South Coast SuretySouth Coast Surety leverages decades of industry knowledge and experience to ensure that contractors get bonded and insured.

By Chris Kelsch

Though South Coast Surety has grown and prospered since Steve Swartz founded the company 23 years ago, surprisingly little has changed throughout the surety industry. “The principles of Surety have not changed in 100 years,” Swartz says. “The companies doing the underwriting are still the same companies and although a portion of the industry has updated standards to reflect the need to service emerging contractors, most surety requirements are the same as they have always been.” But what Swartz has been able to do is foster close relationships with contractors and underwriters to ensure a steady stream of business that continues to pay dividends.

Links Construction Portfolio Cambria Hotel x2Links Construction believes its true success comes from satisfying its clients.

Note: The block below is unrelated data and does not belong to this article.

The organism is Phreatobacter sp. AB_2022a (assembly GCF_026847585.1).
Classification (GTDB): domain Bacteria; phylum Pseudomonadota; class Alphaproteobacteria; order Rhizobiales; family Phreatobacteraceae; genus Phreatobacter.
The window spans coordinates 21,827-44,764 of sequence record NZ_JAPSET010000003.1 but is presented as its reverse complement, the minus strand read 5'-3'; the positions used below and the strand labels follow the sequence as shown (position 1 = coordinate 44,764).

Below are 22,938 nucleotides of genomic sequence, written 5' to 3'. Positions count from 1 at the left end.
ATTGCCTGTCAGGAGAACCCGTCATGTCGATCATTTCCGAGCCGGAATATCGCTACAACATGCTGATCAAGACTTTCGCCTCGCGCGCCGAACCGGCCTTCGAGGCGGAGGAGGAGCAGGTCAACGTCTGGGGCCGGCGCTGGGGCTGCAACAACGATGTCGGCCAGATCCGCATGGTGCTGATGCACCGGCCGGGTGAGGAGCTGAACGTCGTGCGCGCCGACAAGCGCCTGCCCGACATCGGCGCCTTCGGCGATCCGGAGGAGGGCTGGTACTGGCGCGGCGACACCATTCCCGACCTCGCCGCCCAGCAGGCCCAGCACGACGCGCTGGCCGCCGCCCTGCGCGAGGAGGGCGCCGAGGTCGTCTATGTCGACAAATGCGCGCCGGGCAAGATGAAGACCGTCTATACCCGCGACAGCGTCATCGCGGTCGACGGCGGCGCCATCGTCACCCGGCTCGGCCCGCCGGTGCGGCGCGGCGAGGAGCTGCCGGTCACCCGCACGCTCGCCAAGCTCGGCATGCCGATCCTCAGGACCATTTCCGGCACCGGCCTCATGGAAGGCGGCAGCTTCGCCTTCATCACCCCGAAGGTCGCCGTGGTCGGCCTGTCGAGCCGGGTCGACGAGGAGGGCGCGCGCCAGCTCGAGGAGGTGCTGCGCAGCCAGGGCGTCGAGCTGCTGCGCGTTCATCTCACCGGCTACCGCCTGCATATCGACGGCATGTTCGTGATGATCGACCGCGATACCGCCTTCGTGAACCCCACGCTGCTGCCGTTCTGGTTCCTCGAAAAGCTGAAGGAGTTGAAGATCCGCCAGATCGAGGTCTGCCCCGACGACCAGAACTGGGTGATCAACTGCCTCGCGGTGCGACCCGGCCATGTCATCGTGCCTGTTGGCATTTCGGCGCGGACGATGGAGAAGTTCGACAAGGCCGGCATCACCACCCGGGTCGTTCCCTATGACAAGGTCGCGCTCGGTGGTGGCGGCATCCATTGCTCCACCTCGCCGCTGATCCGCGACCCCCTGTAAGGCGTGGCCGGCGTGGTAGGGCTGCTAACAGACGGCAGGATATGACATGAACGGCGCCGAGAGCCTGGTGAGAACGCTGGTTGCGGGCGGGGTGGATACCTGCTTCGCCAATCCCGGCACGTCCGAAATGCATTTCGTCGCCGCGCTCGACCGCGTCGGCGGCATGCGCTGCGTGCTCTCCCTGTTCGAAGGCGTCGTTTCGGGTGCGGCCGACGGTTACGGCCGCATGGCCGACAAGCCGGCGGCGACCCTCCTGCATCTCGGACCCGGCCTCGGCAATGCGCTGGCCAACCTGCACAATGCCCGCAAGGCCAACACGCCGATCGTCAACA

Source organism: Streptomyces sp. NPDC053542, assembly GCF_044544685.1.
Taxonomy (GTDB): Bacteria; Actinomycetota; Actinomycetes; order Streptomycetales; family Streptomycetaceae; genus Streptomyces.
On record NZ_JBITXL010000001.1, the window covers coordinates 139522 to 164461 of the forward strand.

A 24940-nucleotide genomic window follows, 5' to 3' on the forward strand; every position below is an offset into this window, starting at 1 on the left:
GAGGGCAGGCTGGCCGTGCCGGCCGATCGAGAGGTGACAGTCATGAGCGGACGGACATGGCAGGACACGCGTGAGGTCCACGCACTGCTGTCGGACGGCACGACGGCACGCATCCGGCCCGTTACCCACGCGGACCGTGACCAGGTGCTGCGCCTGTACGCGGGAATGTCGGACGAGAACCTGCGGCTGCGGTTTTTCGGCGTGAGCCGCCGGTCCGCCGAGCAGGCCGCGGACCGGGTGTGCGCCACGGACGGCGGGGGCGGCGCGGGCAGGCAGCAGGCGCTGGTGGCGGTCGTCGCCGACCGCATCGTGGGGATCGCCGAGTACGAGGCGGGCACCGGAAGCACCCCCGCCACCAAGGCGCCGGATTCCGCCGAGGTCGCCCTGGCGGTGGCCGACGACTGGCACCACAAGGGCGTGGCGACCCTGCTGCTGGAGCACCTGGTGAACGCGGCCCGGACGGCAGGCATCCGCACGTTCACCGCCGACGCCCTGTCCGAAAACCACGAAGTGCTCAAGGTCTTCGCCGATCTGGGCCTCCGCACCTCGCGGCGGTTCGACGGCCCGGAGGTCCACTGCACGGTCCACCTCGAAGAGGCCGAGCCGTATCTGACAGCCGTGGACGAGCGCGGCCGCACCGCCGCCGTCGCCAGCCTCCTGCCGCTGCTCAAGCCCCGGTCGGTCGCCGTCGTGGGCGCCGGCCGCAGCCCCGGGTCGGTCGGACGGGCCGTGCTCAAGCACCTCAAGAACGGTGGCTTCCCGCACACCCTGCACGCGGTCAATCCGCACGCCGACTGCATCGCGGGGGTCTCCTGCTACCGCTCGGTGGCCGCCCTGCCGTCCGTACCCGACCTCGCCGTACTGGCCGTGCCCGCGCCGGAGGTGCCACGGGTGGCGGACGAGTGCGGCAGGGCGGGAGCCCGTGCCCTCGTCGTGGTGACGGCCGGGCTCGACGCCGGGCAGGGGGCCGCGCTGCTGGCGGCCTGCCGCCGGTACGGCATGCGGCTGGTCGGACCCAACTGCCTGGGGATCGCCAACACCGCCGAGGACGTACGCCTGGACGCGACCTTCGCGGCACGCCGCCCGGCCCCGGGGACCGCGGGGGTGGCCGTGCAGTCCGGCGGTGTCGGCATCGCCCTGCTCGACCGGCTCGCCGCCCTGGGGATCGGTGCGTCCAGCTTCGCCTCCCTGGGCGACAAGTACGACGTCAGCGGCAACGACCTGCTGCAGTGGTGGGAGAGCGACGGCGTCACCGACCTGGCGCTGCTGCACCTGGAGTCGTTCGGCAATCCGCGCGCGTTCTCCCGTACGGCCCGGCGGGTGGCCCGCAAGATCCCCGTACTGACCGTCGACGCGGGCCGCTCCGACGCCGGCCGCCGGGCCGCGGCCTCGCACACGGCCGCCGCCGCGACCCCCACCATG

By Jim Harris

Links Construction believes it exists to make its clients successful. “It is very important for a company to have a higher purpose,” President Justin Beedle says. “If you’re strictly there to make money, you won’t attract employees who will want to be there for a long time.”

All of the Denton, Texas-based company’s operations are centered on the needs of its customers, which include large national companies as well as entrepreneurs and small business owners. “It is easy to identify the frustrations that people have with the construction industry; we try to highlight what we feel the five biggest frustrations are and make correcting those our vision items,” he adds.